How to Spot the TCK in your Counseling Office
I pride myself in being able to spot a TCK within the first five minutes of a counseling session. How? Is it because their attire has an international flavor? They have an accent? They are late for their appointment? They have a backpack with them containing their laptop? Or because they have already made a new best friend with my receptionist?
No, it is not due to any of the above reasons. Although these would all be good clues for some of my TCKs. No, I have more solid evidence which gives me some good clues. It is my Client Intake Form.
I have designed my Client Intake Form with the Adult TCK or the Cross-Cultural Kid in mind. I have added the following questions:
2. Number of moves
3. Countries lived in longer then four months
4. Fluent in what languages
5. Passport country
6. Length of time in current home
Each of these questions gives me a clue as to their rate of mobility as well as their exposure to various cultures. Each of these questions could result in a long discussion around their global lifestyle. It is important to ask their age in each of their international and international moves, along with talking about where they have been. All of this is valuable information in understanding and helping my client.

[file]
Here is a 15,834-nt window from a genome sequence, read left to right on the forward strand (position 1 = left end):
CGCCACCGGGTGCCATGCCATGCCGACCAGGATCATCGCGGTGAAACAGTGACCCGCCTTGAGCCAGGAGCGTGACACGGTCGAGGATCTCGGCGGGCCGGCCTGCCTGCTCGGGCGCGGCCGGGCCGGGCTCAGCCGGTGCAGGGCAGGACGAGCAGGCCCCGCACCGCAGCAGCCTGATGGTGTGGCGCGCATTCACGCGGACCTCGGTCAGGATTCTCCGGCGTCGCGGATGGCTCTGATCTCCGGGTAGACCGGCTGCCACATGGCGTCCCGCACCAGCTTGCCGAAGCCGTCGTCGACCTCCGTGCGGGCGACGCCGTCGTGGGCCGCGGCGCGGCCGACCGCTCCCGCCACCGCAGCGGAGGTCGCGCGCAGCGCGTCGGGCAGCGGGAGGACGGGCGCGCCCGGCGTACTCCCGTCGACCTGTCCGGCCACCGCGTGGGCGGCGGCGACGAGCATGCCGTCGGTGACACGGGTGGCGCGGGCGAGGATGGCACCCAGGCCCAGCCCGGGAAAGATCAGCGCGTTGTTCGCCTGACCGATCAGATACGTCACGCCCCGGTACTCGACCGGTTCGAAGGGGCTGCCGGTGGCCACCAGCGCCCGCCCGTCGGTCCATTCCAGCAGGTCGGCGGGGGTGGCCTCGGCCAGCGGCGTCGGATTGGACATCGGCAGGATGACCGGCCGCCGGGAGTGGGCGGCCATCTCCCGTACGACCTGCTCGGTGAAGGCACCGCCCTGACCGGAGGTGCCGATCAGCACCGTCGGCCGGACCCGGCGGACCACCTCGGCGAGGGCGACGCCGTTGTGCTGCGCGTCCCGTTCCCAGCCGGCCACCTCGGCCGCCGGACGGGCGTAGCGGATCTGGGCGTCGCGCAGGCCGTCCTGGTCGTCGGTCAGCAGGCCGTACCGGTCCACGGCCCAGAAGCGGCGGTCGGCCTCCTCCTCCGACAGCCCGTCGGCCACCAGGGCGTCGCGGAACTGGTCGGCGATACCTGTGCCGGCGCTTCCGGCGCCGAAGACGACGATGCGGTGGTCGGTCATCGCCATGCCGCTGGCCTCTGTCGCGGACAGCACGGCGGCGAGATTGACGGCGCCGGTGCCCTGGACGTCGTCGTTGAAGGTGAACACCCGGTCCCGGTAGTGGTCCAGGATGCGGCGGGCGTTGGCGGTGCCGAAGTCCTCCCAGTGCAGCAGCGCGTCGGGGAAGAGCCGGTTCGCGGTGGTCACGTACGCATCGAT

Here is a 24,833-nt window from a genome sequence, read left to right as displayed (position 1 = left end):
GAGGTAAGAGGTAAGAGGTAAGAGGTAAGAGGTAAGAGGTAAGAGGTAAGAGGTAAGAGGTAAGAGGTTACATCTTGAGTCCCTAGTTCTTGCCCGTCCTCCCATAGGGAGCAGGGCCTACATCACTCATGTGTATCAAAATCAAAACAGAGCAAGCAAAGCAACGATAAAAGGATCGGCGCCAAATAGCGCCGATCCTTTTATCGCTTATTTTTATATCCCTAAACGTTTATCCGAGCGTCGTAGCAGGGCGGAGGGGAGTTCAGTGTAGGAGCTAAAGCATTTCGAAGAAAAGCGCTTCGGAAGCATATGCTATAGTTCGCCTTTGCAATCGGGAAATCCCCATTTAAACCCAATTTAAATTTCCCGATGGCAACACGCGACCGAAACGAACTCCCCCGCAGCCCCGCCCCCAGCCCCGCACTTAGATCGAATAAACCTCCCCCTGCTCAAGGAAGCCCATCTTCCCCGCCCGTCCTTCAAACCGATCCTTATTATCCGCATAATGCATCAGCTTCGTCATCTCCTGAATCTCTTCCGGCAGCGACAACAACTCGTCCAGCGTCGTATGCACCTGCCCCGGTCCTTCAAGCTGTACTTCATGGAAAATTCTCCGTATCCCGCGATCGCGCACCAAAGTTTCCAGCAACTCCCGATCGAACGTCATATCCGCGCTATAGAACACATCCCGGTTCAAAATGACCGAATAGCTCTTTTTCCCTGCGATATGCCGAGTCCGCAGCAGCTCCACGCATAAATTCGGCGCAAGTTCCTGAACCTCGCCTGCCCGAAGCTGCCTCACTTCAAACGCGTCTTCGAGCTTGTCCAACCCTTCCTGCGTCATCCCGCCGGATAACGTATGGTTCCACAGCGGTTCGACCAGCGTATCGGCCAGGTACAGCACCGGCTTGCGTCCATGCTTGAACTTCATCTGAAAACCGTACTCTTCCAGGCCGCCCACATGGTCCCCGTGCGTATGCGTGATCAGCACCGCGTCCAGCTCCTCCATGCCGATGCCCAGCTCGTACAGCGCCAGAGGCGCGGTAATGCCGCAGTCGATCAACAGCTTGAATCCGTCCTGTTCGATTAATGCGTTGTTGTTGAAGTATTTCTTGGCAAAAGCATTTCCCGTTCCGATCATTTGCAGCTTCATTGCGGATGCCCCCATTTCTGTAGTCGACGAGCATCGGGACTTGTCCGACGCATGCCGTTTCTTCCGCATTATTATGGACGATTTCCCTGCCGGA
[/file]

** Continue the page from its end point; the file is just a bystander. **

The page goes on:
If I see that their passport country is the United States, I might ask them how they are doing at adjusting to their “home” culture. Often I see a look of surprise come over their face and they state, “Oh my goodness, how did you know I am lost”?
Other clues might be:
1. Their employment with an international agency or an NGO.
2. Some of the symptoms they often check on my Client Intake Form are: restlessness, loss of identity, grief, transitional challenges, relational Issues, depression or anxiety.
3. In answering the question, “Briefly describe your problem” they often give clues to their life as a TCK. An example might be “I struggle with making meaningful friends as people are so superficial”.
When I look at the Intake Form this helps guide my first session and connection with that client. I have only 50 minutes to connect with my new client.
If I don’t quickly connect, they won’t return to see me as they might conclude, “This new therapist will not understand my world.” I have crafted my Intake Form with the TCK in mind. It serves my purposes as a counselor specializing in TCKs.
The fact that someone is a TCK does not protect them from things that other human beings struggle with as well. I must focus on the reason they presented for therapy and not just their TCK-ness, but their identity as a TCK will flavor all of our work together as therapist/client. This work begins when they first step foot into my office.